Ramadan Morning Meeting
Taking from what we’ve done in homeschool outside of Ramadan, we had a Ramadan Morning Meeting yesterday.
In traditional schooling, teachers use morning meetings for a variety of reasons, one of which is to set the tone for the day, practice certain skills, such as language and math, and basically start the day off on a good foot.
Our mornings have ranged from sluggish to chaotic so far this Ramadan. We try to follow our daily routine of grooming and getting ourselves ready for the day, but it seemed to fall apart after that. So as we’ve sometimes done in the past, even for Ramadan, we brought back the Ramadan Morning Meeting.
The big idea: Write a small routine to be carried out each morning of Ramadan to review Islamic concepts (related to Ramadan), basic Islamic skills, and share with the family, each person’s Ramadan experiences.
How to Establish a Ramadan Morning Meeting
- Before carrying out a morning meeting, establish a place to hold it and rules (must sit in a particular place, must pay attention, must not interrupt, must be nice to each other, etc). Go over the rules with kids. In addition, establish a regular time (give or take a few minutes) for the meeting to occur.
- Also, work out a draft routine BEFORE you sit down with the kids. You may have to tweak it, so try to be flexible, but it’s a time waster not to have yourself together before you start (and an attention span waster as well).
- Keep the morning meetings short and sweet (don’t drag them out).
- After a few times, you can see what worked and what didn’t. At this point adjust your routine.
- Try to remain consistent throughout each day of Ramadan by doing the morning meeting daily.
What are some things to include in a Ramadan Morning Meeting?
Here is an example Ramadan morning meeting:
- GREETING– Start off with giving salaam and have children return salaams (do this with every child so you can make sure they are pronouncing it correctly). Sometimes have the children initiate the salaam.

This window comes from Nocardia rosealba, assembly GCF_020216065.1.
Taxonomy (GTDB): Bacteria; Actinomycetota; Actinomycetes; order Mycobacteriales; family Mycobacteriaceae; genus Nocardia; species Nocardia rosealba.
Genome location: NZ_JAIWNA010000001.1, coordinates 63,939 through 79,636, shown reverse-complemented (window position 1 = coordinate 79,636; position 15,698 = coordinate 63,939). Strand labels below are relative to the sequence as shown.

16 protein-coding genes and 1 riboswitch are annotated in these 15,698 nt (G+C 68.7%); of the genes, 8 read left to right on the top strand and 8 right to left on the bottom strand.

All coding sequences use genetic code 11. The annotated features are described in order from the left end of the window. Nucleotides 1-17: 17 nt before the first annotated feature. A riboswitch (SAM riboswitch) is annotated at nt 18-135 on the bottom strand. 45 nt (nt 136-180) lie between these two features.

- DATE: Go over the ISLAMIC date (Today is Ramadan ______, 14_____). You may want to make/use an Islamic Calendar display for this. Have children figure out the number of days remaining in the month (e.g. 2 or 3; 4 or 5—as it depends upon the sighting of the moon). Have younger children count up to the day (e.g. on Ramadan21, they count from 1 to 21). This can be the time when you take off chains from the Ramadan Paper Chain or anything you use to count down the days of Ramadan. Also take this opportunity to learn/review the Islamic days of the week. (Today is, tomorrow is, yesterday was)
- TIME: Have students figure out the time between now and breaking the fast; how many hours of the day they fast.
- SHARING – Have each family member tell how their fasting is going (hard, easy, problems, a good deed they have done) (Mention that we don’t go around telling our deeds to show off, but that we are only doing it now to remind us to do good deeds)
- ANNOUNCEMENTS/SCHEDULE: Go over the daily schedule, make any announcements (such as we are going to host a dinner, etc)
- Add any other component that you feel would be great to review or address in this period
- You could also give students copywork/handwriting work at this time to gently ease into the day. Give older students an ayah or Hadith to ponder and write about in a daily journal. Younger students could get a vocabulary word to copy (Ramadan, Fasting, etc)
If Abu is at work during the day, you can also have a Ramadan Family Meeting in the evening to fill him in on the day’s events/what was learned, read Quraan, etc. For other family time ideas, see TJ Ramadan’s “During Ramadan Family Time”